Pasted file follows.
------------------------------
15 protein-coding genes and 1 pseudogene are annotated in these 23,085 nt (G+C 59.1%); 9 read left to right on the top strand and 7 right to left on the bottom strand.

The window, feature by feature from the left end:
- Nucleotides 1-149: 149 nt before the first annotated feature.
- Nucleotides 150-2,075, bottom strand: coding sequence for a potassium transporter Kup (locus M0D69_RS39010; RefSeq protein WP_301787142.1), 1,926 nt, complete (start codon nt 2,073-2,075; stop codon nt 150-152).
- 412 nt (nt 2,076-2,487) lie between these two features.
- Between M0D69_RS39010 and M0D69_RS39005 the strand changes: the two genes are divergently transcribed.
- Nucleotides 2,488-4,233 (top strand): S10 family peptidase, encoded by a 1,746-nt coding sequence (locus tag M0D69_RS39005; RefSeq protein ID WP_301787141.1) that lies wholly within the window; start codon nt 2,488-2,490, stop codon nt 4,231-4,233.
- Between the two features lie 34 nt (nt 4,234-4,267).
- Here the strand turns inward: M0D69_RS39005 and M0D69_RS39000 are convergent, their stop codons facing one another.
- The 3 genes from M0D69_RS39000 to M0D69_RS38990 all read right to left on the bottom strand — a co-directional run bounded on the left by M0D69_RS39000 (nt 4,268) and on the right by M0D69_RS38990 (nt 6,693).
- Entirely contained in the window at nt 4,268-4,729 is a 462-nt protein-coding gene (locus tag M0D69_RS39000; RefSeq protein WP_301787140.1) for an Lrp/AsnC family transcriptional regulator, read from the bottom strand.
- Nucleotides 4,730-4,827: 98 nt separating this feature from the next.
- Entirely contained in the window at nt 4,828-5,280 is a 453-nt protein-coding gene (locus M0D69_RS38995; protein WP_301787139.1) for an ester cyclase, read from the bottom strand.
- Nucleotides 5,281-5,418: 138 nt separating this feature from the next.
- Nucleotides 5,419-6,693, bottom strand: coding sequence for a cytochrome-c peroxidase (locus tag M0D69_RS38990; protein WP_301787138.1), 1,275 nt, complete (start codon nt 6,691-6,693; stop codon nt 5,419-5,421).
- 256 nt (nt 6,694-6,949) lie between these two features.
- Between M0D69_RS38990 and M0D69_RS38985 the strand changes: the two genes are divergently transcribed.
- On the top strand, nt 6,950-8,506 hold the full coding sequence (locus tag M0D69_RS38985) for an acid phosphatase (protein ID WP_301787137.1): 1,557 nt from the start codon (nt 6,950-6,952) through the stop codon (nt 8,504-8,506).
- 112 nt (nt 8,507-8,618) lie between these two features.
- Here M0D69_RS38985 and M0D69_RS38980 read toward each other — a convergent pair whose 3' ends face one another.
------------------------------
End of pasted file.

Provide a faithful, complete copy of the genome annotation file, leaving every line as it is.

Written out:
15 protein-coding genes and 1 pseudogene are annotated in these 23,085 nt (G+C 59.1%); 9 read left to right on the top strand and 7 right to left on the bottom strand.

The window, feature by feature from the left end:
- Nucleotides 1-149: 149 nt before the first annotated feature.
- Nucleotides 150-2,075, bottom strand: coding sequence for a potassium transporter Kup (locus M0D69_RS39010; RefSeq protein WP_301787142.1), 1,926 nt, complete (start codon nt 2,073-2,075; stop codon nt 150-152).
- 412 nt (nt 2,076-2,487) lie between these two features.
- Between M0D69_RS39010 and M0D69_RS39005 the strand changes: the two genes are divergently transcribed.
- Nucleotides 2,488-4,233 (top strand): S10 family peptidase, encoded by a 1,746-nt coding sequence (locus tag M0D69_RS39005; RefSeq protein ID WP_301787141.1) that lies wholly within the window; start codon nt 2,488-2,490, stop codon nt 4,231-4,233.
- Between the two features lie 34 nt (nt 4,234-4,267).
- Here the strand turns inward: M0D69_RS39005 and M0D69_RS39000 are convergent, their stop codons facing one another.
- The 3 genes from M0D69_RS39000 to M0D69_RS38990 all read right to left on the bottom strand — a co-directional run bounded on the left by M0D69_RS39000 (nt 4,268) and on the right by M0D69_RS38990 (nt 6,693).
- Entirely contained in the window at nt 4,268-4,729 is a 462-nt protein-coding gene (locus tag M0D69_RS39000; RefSeq protein WP_301787140.1) for an Lrp/AsnC family transcriptional regulator, read from the bottom strand.
- Nucleotides 4,730-4,827: 98 nt separating this feature from the next.
- Entirely contained in the window at nt 4,828-5,280 is a 453-nt protein-coding gene (locus M0D69_RS38995; protein WP_301787139.1) for an ester cyclase, read from the bottom strand.
- Nucleotides 5,281-5,418: 138 nt separating this feature from the next.
- Nucleotides 5,419-6,693, bottom strand: coding sequence for a cytochrome-c peroxidase (locus tag M0D69_RS38990; protein WP_301787138.1), 1,275 nt, complete (start codon nt 6,691-6,693; stop codon nt 5,419-5,421).
- 256 nt (nt 6,694-6,949) lie between these two features.
- Between M0D69_RS38990 and M0D69_RS38985 the strand changes: the two genes are divergently transcribed.
- On the top strand, nt 6,950-8,506 hold the full coding sequence (locus tag M0D69_RS38985) for an acid phosphatase (protein ID WP_301787137.1): 1,557 nt from the start codon (nt 6,950-6,952) through the stop codon (nt 8,504-8,506).
- 112 nt (nt 8,507-8,618) lie between these two features.
- Here M0D69_RS38985 and M0D69_RS38980 read toward each other — a convergent pair whose 3' ends face one another.